Authors: Michael B. Brady*, National Geospatial-Intelligence Agency, Lynn Albin, National Geospatial-Intelligence Agency, Paul Barnes, Naval Research Lab, Tim Cox, Naval Research Lab
Topics: Coastal and Marine, Geographic Information Science and Systems, Remote Sensing
Keywords: geospatial intelligence, GEOINT, maritime domain awareness, automatic identification system, synthetic aperture radar
Session Type: Poster
Start / End Time: 8:00 AM / 9:40 AM
Room: Lincoln 2, Marriott, Exhibition Level
Presentation File: No File Uploaded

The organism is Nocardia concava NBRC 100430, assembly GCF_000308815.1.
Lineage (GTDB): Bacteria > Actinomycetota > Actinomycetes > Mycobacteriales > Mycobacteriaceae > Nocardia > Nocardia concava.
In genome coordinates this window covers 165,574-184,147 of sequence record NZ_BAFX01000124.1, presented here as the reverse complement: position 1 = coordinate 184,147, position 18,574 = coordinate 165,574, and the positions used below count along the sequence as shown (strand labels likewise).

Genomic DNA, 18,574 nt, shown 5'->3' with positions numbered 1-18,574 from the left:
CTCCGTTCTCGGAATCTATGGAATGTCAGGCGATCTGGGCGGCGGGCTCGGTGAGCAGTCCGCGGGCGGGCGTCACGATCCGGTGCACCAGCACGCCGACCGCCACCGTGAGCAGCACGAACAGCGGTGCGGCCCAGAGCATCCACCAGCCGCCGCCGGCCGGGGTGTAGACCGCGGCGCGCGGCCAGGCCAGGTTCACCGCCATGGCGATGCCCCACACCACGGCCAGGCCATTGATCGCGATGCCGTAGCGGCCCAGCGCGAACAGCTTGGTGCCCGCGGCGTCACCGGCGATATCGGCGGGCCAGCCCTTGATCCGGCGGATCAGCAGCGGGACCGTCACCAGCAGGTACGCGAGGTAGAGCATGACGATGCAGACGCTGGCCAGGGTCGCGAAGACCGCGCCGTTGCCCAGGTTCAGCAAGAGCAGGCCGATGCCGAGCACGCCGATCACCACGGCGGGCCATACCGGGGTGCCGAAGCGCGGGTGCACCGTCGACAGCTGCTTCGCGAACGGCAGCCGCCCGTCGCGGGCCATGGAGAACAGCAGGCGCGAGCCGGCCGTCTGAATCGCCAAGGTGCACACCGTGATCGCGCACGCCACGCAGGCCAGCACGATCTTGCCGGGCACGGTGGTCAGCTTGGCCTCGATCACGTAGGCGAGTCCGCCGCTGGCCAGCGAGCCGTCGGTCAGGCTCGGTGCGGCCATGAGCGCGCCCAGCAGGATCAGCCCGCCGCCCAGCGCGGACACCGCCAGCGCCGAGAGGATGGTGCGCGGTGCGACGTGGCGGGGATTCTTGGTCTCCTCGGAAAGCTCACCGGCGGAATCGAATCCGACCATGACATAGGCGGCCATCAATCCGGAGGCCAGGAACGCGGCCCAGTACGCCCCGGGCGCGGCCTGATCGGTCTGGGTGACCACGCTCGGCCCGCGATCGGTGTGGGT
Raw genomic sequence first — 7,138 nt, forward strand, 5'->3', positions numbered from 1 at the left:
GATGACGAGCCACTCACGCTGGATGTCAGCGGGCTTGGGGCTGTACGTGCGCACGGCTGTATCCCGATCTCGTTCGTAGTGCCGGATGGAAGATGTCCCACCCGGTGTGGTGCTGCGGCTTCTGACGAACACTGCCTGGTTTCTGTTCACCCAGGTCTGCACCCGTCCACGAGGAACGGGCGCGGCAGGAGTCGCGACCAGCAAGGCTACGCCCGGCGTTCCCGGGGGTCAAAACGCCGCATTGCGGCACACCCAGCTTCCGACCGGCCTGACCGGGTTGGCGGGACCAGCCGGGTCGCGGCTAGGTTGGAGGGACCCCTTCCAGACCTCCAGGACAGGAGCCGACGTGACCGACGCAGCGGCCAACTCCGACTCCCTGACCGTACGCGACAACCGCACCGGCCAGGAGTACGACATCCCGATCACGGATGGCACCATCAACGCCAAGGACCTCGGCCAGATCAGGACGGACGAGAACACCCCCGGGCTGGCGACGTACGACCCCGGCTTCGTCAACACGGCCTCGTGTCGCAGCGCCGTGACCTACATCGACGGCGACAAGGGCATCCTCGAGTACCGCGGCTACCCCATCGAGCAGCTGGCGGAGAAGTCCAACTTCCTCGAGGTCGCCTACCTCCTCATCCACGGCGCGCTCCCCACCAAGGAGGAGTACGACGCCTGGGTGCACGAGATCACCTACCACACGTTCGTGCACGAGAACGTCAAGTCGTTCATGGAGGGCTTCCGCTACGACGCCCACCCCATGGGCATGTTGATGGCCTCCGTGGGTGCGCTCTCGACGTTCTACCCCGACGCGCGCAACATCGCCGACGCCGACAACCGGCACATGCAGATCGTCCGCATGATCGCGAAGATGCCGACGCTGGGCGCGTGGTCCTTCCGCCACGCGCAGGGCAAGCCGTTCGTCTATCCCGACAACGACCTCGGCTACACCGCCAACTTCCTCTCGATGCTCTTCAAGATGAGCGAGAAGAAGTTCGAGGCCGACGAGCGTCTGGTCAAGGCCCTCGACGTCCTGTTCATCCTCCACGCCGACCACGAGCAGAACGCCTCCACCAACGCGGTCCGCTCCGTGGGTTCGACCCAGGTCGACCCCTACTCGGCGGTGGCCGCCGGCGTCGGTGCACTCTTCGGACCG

Spaceborne observations used to detect ocean going ships support maritime domain awareness by providing a means to understand and monitor maritime activities that could impact security, safety, the economy, or environment. Methods continue to evolve to leverage the growing number of spaceborne assets and observations to understand the maritime environment and provide decision support. Methods that integrate multiple sources of spaceborne observations are of particular interest to enhance detection capabilities. In the current effort, we collect the European Space Agency’s publicly available Sentinel Ground Range Detected Synthetic Aperture Radar (SAR) imagery from the Alaska Satellite Facility, and process it using the Ocean Watch Laboratory (OWL) algorithm. The OWL algorithm automatically detects ships from SAR imagery. Then we compare the SAR-based ship detections with ship detections from spaceborne automatic identification system (AIS) observations using a correlator algorithm. The output is Keyhole Markup Language (KMZ) files of detected ships, which can be readily viewed using GoogleEarth. From the results we are able to: 1) corroborate SAR-based ship detection using the AIS; 2) detect possible ships not detected from SAR imagery to identify potential OWL improvements; 3) detect false positives or “dark targets” from SAR-based detections with no corresponding AIS observations. Correlating SAR imagery with AIS data advances MDA by improving ship detection capabilities in support of maritime activity understanding and decision support. Approved for public release, 19-298.